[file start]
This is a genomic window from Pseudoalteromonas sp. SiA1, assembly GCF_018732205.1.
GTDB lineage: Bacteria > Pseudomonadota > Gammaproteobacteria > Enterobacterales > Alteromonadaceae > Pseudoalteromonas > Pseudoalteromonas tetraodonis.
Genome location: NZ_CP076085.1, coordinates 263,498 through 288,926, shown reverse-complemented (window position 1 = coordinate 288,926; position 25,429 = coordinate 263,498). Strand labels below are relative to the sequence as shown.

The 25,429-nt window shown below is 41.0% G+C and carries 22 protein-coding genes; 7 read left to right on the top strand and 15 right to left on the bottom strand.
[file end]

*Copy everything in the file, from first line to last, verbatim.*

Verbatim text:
This is a genomic window from Pseudoalteromonas sp. SiA1, assembly GCF_018732205.1.
GTDB lineage: Bacteria > Pseudomonadota > Gammaproteobacteria > Enterobacterales > Alteromonadaceae > Pseudoalteromonas > Pseudoalteromonas tetraodonis.
Genome location: NZ_CP076085.1, coordinates 263,498 through 288,926, shown reverse-complemented (window position 1 = coordinate 288,926; position 25,429 = coordinate 263,498). Strand labels below are relative to the sequence as shown.

The 25,429-nt window shown below is 41.0% G+C and carries 22 protein-coding genes; 7 read left to right on the top strand and 15 right to left on the bottom strand.